The focus of World Environment Day is to strive towards creating a more sustainable and eco-friendly future (“50th Anniversary of World Environment Day — No single solution to a complex challenge”, Gulf News, June 05). The urgency of the climate crisis requires immediate action. Rather than just recognising this day once a year, we should incorporate environmental themes into all aspects of our lives, including school and work. Our responsibility is to protect the environment and ensure a sustainable future for generations to come. Thank you for raising awareness about this critical issue.
From Mr Sandeep Das
Cricket: India at the World Test Championship
India’s cricket team lost the WTC (World Test Championship) finals to Australia (“World Test Championship cricket final: How India lost the Ultimate Test against Australia”, Gulf News, June 12). The team’s captain made mistakes, including leaving out their best bowler, Ravichandran Ashwin. Winning and losing is a natural part of any game, especially cricket, which is unpredictable. However, the celebrated cricketers surprised everyone by losing their wickets quickly. Even the Orange cap (Shubman Gill) and Purple cap (Mohammed Shami) holders of the recently concluded IPL (India Premier League) tournament needed to be more experienced on unfamiliar pitches. Fortunately, the return of Ajinkya Rahane was a blessing. He should be a permanent member of the Indian Test team and could even be considered the captain. Hardik and Rohit Sharma are potential captains for T20 and ODIs.
From Mr Hariharan
French Open: Djokovic overtakes Rafael Nadal
Congratulations to Novak Djokovic for winning the French Open title and breaking the tie of 22 titles held by Rafael Nadal (Novak Djokovic wins third French Open for record 23rd men’s Grand Slam title”, Gulf News, June 11). Although Nadal’s absence may have been fortunate for Djokovic, we cannot deny his tenacious attitude in seizing the opportunities that came his way. His victory is a testament to the saying “Victory Belongs to the Most Tenacious,” which is now displayed at the Ronald Garros stadium. With this win, he is now halfway to achieving the calendar Grand Slam by winning Wimbledon and the US. Open this year. We wish him continued success in his future endeavours.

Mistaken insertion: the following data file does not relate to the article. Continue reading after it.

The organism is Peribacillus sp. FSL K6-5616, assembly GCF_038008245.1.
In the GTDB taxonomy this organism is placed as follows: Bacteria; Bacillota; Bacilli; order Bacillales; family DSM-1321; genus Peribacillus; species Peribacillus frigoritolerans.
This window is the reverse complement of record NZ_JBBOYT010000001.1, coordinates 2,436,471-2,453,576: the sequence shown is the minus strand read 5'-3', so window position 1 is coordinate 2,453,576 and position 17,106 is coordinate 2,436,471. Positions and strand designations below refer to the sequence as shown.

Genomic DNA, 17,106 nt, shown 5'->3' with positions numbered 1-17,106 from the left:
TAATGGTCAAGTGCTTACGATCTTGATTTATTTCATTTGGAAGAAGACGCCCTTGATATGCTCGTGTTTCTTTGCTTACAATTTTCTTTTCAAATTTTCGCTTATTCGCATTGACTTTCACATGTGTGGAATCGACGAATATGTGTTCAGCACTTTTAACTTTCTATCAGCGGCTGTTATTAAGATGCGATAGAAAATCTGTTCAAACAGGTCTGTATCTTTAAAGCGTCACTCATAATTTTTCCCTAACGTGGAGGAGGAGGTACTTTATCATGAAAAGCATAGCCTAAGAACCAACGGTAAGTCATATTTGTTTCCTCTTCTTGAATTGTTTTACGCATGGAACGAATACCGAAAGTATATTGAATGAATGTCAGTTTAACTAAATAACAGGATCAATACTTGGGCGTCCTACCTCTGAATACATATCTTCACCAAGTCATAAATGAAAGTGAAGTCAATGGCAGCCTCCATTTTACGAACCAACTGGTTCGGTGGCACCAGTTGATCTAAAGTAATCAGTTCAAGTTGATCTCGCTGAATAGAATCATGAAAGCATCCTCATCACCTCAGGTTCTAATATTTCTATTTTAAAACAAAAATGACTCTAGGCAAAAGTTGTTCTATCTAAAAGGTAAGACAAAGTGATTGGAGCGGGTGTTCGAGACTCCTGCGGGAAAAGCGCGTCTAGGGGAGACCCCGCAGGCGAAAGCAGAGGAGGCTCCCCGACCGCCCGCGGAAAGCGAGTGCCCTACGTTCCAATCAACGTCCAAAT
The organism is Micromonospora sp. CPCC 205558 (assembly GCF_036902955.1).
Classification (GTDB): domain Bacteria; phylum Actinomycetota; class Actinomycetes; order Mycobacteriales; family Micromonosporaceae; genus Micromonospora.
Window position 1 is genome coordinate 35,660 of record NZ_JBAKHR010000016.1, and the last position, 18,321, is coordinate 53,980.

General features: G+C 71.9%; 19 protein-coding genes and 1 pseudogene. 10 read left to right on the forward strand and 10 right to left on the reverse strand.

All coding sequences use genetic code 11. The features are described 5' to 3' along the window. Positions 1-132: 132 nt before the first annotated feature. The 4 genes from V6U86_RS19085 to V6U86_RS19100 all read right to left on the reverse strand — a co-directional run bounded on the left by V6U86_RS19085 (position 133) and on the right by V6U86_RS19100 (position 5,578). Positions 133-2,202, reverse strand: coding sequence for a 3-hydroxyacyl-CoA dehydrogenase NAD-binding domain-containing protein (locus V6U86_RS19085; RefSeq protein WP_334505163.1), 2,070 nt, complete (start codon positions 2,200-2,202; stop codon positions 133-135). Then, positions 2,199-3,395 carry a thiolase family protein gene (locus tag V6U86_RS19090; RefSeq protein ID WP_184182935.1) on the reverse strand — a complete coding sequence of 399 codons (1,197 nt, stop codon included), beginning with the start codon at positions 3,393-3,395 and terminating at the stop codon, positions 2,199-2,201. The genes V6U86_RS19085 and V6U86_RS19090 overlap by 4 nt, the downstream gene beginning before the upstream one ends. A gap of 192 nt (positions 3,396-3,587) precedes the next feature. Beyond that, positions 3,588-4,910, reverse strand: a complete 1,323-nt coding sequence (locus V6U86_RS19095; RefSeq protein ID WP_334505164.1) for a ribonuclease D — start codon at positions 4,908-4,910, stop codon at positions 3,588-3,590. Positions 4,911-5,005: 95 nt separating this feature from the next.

From Mr N V Krishnan
WTC: Why India lost finals
The Australian cricket team, led by Smith and Head, achieved a great victory by posting a strong score and winning the WTC (World Test Championship)Trophy. Unfortunately, the Indian team had a similar chance but missed it. Firstly, the team selection could have been better, particularly in omitting India’s top wicket-taker, R. Ashwin. Then, the decision to bat or bowl after winning the toss created a dilemma. Despite these setbacks, our bowlers did an excellent job on day two and restricted Australia’s total to below 500. However, our batsmen, including some IPL (Indian Premier League) heroes, were too tired to lift the team’s morale, resulting in a healthy lead for Australia. Although the tired bowlers could limit the target to 444 runs, it was still within reach by the end of day four, and the dismissals of Rohit Sharma and Pujara were unpardonable. Unfortunately, Kohli’s spectacular catch by Smith shattered our dreams, and from that point on, it was easy for Australia to clinch the championship by a massive margin of 209 runs. Australia’s fortunes were turned around in their match against Rahane and Kohli’s teams’ thanks to Cameron Green’s catches of Rahane in the first innings and Smith of Kohli in the second innings. The team has too many underperforming players that must be replaced soon. Talented youngsters are waiting for an opportunity to show their skills in the international arena. I also feel that our bowlers and batsmen, who performed well during the IPL, lacked the energy required to win Test matches, especially the WTC Finals. The BCCI (The Board of Control for Cricket in India) should share the blame for this.
From Mr Vinay Mahadevan
Protecting children’s right
June 12 is observed as World Day against child labour, and this year the United Nations focus on social justice for all. Reports say more than 168 million children are engaged in child labour globally, mostly in war-torn areas. Conflicts and disasters displace thousands of children from their homes, and they are left behind in poverty and forced to do child labour. In many countries, children are denied the right to education and forced to work in factories and unhygienic places for hardly a meal or without pay. Millions of children are denied their fundamental rights. It is imperative that we place our trust in the United Nations and other nations to collaborate in ensuring the safety and protection of these children. By joining forces, we can work towards creating a world where every child is free from harm and is given the opportunity to thrive. Our collective responsibility is prioritising their well-being and ensuring they are provided with the necessary resources and support to lead healthy and fulfilling lives.
From Mr Eappen Elias